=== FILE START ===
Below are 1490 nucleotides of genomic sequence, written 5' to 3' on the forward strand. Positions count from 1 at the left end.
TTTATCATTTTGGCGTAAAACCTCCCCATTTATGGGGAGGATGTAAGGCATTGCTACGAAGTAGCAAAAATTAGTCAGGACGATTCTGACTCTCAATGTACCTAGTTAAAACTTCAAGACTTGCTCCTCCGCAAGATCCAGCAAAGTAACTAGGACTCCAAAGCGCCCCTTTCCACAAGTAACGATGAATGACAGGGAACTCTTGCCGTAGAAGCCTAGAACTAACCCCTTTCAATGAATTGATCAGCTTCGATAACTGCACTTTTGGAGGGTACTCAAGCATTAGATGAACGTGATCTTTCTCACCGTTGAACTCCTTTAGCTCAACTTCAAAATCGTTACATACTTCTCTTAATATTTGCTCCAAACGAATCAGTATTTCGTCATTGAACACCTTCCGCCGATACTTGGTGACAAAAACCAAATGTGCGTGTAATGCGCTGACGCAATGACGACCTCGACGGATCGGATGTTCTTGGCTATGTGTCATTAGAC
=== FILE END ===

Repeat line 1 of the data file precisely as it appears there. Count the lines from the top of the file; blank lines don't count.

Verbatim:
Below are 1490 nucleotides of genomic sequence, written 5' to 3' on the forward strand. Positions count from 1 at the left end.